Well written and insightful hub. I had both my children naturally after taking Bradley classes and agree totally. The Bradley method is wonderful for women who have decided on natural childbirth!

Tirralan Watkins (author) from Los Angeles, CA on April 16, 2013:

Hi rasta1, these guidelines will really come in handy. Thank you for your comments.

Marvin Parke from Jamaica on April 16, 2013:

I'll bookmark this hub and use it as a reference whenever my time comes to give support. Very informative.

Tirralan Watkins (author) from Los Angeles, CA on April 15, 2013:

Hi Au fait, thank you for sharing your take. I agree, you can never be too prepared because there are so many unknowns that can happen and do happen. The more prepared, the better. That's my motto.

C E Clark from North Texas on April 15, 2013:

Very thorough and excellent advice. I had my daughter by natural childbirth in the sense that there were no pain killers, no epidural, etc. I educated myself as much as possible before the birthing process about what to expect both before, during, and after my baby was born. One can never be too prepared. Great hub, great advice. Voted up, useful, and will share!

Tirralan Watkins (author) from Los Angeles, CA on April 13, 2013:

Hi amhanel, thank you for your comments. It seems people have strong opinions for and against natural birth, but then again, people have strong opinions about just about anything!

amhanel from Ann Arbor, Michigan on April 13, 2013:

Great advice! I can totally understand why some women need epidurals - I probably would have gotten one if I were in labor for days. But I don't understand why so many people are against a natural birth. It's a beautiful experience to have.

Tirralan Watkins (author) from Los Angeles, CA on April 13, 2013:

Hi Dads world, thank you for your thoughtful comments. I'm glad to see a dad out there who understands the natural birthing process! How great for you and your wife. All experiences are different, but I'm glad everything went smooth for you and your family.

Josh on April 13, 2013:

This is an excellent hub. Most people do not fully prepare for a natural birth like they should. When me and my wife planned we went through a birth center. It could not have been a better decision. Through all our planning, everything went very smooth. This is a great list.

Tirralan Watkins (author) from Los Angeles, CA on March 27, 2013:

Awww, thank you so much for the votes and pin, Mama Kim 8. I agree with the birth plan. Even though there were so many surprises and things I wasn't prepared for. I do know that having the birth plan gave me a level of security and comfort that I had some control. Thank you again!

Sasha Kim on March 27, 2013:

Very well said ^_^ Your sample birth plan is especially helpful for the new mommies, I remember not knowing what a birth plan was let alone what to write in it. There are so many things to think about when it comes to giving birth... especially in a hospital. If you don't do your research first they can often get you to do things that you wouldn't have if you'd known. Also, flexibility is incredibly important... you just never know until it happens. Great hub, voting a bunch and pinning

Tirralan Watkins (author) from Los Angeles, CA on March 07, 2013:

Thank you 1RN2NV for your comments. Coming from a nurse, that really means a lot to me.

Tirralan Watkins (author) from Los Angeles, CA on March 07, 2013:

Thank you Nakawill for your kind words!

Tirralan Watkins (author) from Los Angeles, CA on March 07, 2013:

Thank you Samantha!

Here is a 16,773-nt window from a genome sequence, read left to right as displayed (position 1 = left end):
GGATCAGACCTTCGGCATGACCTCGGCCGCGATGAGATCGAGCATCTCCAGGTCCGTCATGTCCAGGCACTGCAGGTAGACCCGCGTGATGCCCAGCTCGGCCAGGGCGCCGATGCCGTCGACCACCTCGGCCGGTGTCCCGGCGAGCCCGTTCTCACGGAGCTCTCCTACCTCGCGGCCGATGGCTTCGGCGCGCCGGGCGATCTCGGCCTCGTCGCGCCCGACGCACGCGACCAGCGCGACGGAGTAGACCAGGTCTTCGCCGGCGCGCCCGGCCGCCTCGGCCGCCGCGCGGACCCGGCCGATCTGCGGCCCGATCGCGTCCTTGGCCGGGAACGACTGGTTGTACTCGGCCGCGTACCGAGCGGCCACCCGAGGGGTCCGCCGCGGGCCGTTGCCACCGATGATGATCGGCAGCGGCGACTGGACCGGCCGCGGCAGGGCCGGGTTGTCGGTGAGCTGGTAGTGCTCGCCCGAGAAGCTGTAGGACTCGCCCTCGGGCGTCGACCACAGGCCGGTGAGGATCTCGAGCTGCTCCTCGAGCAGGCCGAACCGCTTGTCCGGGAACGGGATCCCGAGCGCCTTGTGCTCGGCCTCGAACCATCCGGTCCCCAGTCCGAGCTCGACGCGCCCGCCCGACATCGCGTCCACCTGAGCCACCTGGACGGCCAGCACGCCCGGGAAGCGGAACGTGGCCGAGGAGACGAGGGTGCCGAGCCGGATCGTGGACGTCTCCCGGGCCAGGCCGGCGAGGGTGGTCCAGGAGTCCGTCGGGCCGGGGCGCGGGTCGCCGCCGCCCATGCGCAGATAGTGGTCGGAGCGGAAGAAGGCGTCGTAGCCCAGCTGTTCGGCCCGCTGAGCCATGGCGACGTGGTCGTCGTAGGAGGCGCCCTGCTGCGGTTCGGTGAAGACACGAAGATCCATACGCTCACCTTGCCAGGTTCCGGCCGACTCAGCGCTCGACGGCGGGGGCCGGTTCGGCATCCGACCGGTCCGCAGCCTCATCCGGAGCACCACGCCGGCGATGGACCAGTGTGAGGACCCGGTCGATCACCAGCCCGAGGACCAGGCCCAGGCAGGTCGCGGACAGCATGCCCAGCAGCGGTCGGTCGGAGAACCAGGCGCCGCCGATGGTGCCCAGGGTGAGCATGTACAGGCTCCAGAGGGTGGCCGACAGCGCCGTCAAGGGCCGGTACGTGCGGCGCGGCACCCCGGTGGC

Tirralan Watkins (author) from Los Angeles, CA on March 07, 2013:

Thank you guest commentators, Samantha, Nakawill, and 1RN2NV, for stopping by, and for your great feedback. I hope you'll come back to visit again!

1RN2NV on March 07, 2013:

Great advice! And THANK YOU for Rule #8. I have been a labor nurse for 10 years. A birth plan is great especially when you can be open minded about the "what if's". Some women feel like failures if their birth plan does not go EXACTLY as planned. My role as a nurse is to make these women feel like they have done the impossible and make their birthing experience as special as possible. :)

Nakawill on March 03, 2013:

Good article, well written and very thorough! Good job T!!! :-)

Samantha on February 26, 2013:

Awesome article, Aunt! Keep up the good work! :)

Tirralan Watkins (author) from Los Angeles, CA on February 25, 2013:

jpcmc, I'm sure your wife would love it if you were here Doula! If not, you can still be her coach. She would love that too. Thank you for reading!

Tirralan Watkins (author) from Los Angeles, CA on February 25, 2013:

Thank you teaches12345 for your valuable feedback. I tried to be as thorough as I could be!

JP Carlos from Quezon CIty, Phlippines on February 25, 2013:

I think I want to be trained as a Doula at least for my wife. that's the least I con do to help her during labor.

Dianna Mendez on February 25, 2013:

This will be a great piece of information for those who are considering the natural methods. Wow, you have provided really good advice!

Tirralan Watkins (author) from Los Angeles, CA on February 24, 2013:

Nancy, thank you for your thoughtful words. It does seem like there's so much to cover to prepare for birth but then when it happens, all the planning efforts seem like a blur. LOL. Thank you again!

Nancy Owens from USA on February 24, 2013:

WOW! You have really thought of everything. Where were you when I was 16 and giving birth for the first time? Just kidding. :) Seriously, though, it seems that having babies is a lot less stressful than it was 30 years ago. This is both a useful and timeless piece that is very well-written and covers this delicate topic in detail. Such a useful reference tool for mothers-to-be. Hats off to you, careermommy! Voted up and useful

Tirralan Watkins (author) from Los Angeles, CA on February 22, 2013:

Thank you Neelum. Welcome to Hubpages!

Tirralan Watkins (author) from Los Angeles, CA on February 16, 2013:

Thank you so much for your kind words carolina muscle!

carolina muscle from Charlotte, North Carolina on February 16, 2013:

well thought out, and nicely written.